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6 minutes ago, Decoy said:

What cable provider is this? I know Xfinity 6/10 times will setup their routers with the users home phone number as the password. I've created wordlists for every area code in Massachusetts, and I've been super successful with those. My favorite thing to do at neighborhood cookouts is scare the crap out of neighbors when I show them how easy it is to crack most WiFi. I'd be interested to know the habits of other cable providers as well.

That's more a common practice with the people they hire to do installs. Common among all ISP's and their contractors, they generally will set the password to somethign simple for the end user to remember like their phone number, part serial # and mac address or something similarly related to numbers on the modem and their phone. Our neighbors at my old apartment were on DSL and their password was the last 4 of their phone and part of the modem's serial. I've seen this on Verizon and Comcast, the two main ISP's in our area, and at the time the AT&T DSL the neighbors had which I don't even know if it still exists. This was 10 years ago or so.

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  • 2 weeks later...

  It is a large provider in Canada that uses this pattern on just one of their wireless modem models. I use password files because I do not have a gpu on my cheap laptop and it is very limited with its old cpu and ram, so I try to increase performance by making password files on my persistence stick to save ram and cpu resources, I honestly have no idea if that helps as I have not compared other ways against my method, It took me a while but I have my pwd file figured out now...trial and error. I have managed to convince many local people to change their wireless passwords, especially when I tell them what can happen when some devious young kid plays on their home network when they connect to it...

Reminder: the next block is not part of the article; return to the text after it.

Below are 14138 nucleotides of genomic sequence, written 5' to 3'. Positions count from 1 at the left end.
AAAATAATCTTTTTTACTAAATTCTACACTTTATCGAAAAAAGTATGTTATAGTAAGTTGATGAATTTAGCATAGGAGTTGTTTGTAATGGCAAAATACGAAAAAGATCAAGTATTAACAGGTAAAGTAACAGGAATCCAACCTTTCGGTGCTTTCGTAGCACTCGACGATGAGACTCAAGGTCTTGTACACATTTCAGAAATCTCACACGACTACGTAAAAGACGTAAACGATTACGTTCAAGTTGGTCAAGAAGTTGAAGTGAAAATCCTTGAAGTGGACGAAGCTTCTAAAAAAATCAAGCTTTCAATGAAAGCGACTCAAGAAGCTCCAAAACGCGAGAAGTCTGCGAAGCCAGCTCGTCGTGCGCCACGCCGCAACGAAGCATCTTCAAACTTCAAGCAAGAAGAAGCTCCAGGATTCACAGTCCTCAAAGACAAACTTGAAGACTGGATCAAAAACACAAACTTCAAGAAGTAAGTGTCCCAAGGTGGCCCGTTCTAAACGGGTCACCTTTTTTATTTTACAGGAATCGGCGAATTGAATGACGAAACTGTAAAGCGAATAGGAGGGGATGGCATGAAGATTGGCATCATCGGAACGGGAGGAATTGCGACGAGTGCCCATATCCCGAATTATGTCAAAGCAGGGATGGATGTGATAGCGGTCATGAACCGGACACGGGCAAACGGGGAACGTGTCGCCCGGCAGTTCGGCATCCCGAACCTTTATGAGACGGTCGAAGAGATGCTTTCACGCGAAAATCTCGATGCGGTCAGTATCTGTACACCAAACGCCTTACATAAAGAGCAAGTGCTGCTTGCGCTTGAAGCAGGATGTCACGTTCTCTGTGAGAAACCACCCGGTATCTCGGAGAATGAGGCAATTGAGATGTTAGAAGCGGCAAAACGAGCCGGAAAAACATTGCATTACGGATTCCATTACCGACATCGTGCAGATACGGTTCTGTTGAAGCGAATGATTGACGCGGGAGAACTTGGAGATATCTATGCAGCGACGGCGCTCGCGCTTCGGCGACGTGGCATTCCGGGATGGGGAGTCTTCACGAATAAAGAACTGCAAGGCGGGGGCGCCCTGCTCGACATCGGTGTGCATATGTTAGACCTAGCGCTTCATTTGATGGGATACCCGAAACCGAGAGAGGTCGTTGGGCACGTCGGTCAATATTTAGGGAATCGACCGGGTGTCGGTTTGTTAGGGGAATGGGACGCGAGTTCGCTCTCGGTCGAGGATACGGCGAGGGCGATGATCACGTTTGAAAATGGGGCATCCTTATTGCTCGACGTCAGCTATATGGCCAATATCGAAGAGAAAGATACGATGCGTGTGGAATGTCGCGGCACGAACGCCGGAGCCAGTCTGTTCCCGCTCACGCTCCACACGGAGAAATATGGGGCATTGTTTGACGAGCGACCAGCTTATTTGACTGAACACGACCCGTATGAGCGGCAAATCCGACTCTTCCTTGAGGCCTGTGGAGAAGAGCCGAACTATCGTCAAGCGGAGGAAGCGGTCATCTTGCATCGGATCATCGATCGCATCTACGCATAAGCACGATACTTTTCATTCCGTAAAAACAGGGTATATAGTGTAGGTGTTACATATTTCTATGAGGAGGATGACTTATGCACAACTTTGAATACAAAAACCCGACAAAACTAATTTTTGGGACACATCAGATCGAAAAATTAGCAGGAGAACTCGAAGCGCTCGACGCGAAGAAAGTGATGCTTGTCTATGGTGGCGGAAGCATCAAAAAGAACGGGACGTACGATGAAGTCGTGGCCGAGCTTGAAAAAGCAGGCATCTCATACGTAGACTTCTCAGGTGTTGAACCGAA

Edited by undersc0re
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On 7/8/2017 at 10:13 AM, undersc0re said:

  It is a large provider in Canada that uses this pattern on just one of their wireless modem models. I use password files because I do not have a gpu on my cheap laptop and it is very limited with its old cpu and ram, so I try to increase performance by making password files on my persistence stick to save ram and cpu resources, I honestly have no idea if that helps as I have not compared other ways against my method, It took me a while but I have my pwd file figured out now...trial and error. I have managed to convince many local people to change their wireless passwords, especially when I tell them what can happen when some devious young kid plays on their home network when they connect to it...

The laptop, has to have a GPU in order for you to see what is on the screen, just doesn't mean it's a compatible one for password cracking. You can still brute force passwords with the CPU or, use wordlists, which I often use since they usually work for most things I'm going like CTF's with easily guessed passwords. For WPA2 stuff, you could go rainbow tables, but you'd need a lot of storage space to store the precomputed hashes and this only works for tables pre-made with the corresponding SSID, so not suitable for most of todays stuff.